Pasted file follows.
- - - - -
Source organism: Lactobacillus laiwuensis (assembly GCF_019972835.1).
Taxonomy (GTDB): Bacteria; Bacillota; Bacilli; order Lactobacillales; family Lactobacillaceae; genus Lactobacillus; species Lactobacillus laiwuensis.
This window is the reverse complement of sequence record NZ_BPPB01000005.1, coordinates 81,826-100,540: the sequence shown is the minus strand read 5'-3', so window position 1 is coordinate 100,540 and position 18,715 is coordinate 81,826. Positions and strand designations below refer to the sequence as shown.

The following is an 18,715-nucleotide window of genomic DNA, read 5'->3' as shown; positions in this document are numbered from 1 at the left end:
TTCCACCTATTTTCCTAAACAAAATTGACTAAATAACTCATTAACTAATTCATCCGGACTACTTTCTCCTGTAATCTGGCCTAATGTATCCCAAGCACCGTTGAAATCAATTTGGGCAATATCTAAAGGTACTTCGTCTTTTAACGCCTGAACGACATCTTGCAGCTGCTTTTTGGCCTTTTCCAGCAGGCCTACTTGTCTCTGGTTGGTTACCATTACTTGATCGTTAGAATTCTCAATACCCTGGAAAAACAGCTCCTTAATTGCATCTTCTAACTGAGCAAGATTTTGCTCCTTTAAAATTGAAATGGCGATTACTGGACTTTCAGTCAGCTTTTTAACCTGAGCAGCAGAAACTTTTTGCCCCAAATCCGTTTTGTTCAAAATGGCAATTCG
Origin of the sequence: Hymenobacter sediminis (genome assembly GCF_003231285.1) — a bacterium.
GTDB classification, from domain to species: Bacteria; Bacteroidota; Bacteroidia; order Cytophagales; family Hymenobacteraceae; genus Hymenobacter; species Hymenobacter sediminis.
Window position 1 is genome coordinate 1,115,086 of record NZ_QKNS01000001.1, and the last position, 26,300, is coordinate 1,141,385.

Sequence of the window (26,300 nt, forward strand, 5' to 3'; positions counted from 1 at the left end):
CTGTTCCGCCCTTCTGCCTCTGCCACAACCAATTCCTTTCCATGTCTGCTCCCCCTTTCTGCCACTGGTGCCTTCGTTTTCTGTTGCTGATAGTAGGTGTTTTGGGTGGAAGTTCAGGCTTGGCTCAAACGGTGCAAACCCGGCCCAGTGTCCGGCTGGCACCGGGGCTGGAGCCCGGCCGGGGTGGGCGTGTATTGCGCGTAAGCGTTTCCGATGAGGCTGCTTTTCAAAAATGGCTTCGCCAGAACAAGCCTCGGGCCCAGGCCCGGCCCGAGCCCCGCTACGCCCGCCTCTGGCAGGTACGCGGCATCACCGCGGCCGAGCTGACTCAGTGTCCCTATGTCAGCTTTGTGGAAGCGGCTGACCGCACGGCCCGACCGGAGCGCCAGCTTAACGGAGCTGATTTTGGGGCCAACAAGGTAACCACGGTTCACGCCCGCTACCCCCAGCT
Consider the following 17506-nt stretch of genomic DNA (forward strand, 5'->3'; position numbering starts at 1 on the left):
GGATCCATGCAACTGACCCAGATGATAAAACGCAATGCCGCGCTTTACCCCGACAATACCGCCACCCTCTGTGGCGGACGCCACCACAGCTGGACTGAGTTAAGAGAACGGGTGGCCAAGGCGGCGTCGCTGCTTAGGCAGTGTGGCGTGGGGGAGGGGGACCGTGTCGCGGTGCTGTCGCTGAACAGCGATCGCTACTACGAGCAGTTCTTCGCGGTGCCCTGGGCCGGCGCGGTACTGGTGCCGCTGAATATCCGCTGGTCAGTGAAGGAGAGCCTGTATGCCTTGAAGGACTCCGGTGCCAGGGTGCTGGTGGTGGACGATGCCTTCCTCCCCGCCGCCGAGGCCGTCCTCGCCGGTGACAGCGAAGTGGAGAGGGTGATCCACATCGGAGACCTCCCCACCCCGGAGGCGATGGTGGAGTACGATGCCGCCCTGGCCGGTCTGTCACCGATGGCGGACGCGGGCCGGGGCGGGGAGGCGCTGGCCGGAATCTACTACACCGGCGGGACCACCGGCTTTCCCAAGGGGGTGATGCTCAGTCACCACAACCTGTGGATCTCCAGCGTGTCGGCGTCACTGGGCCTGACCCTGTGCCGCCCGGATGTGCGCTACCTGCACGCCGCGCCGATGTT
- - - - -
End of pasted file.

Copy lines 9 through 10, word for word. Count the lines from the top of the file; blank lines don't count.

Sequence of the window (26,300 nt, forward strand, 5' to 3'; positions counted from 1 at the left end):
CTGTTCCGCCCTTCTGCCTCTGCCACAACCAATTCCTTTCCATGTCTGCTCCCCCTTTCTGCCACTGGTGCCTTCGTTTTCTGTTGCTGATAGTAGGTGTTTTGGGTGGAAGTTCAGGCTTGGCTCAAACGGTGCAAACCCGGCCCAGTGTCCGGCTGGCACCGGGGCTGGAGCCCGGCCGGGGTGGGCGTGTATTGCGCGTAAGCGTTTCCGATGAGGCTGCTTTTCAAAAATGGCTTCGCCAGAACAAGCCTCGGGCCCAGGCCCGGCCCGAGCCCCGCTACGCCCGCCTCTGGCAGGTACGCGGCATCACCGCGGCCGAGCTGACTCAGTGTCCCTATGTCAGCTTTGTGGAAGCGGCTGACCGCACGGCCCGACCGGAGCGCCAGCTTAACGGAGCTGATTTTGGGGCCAACAAGGTAACCACGGTTCACGCCCGCTACCCCCAGCT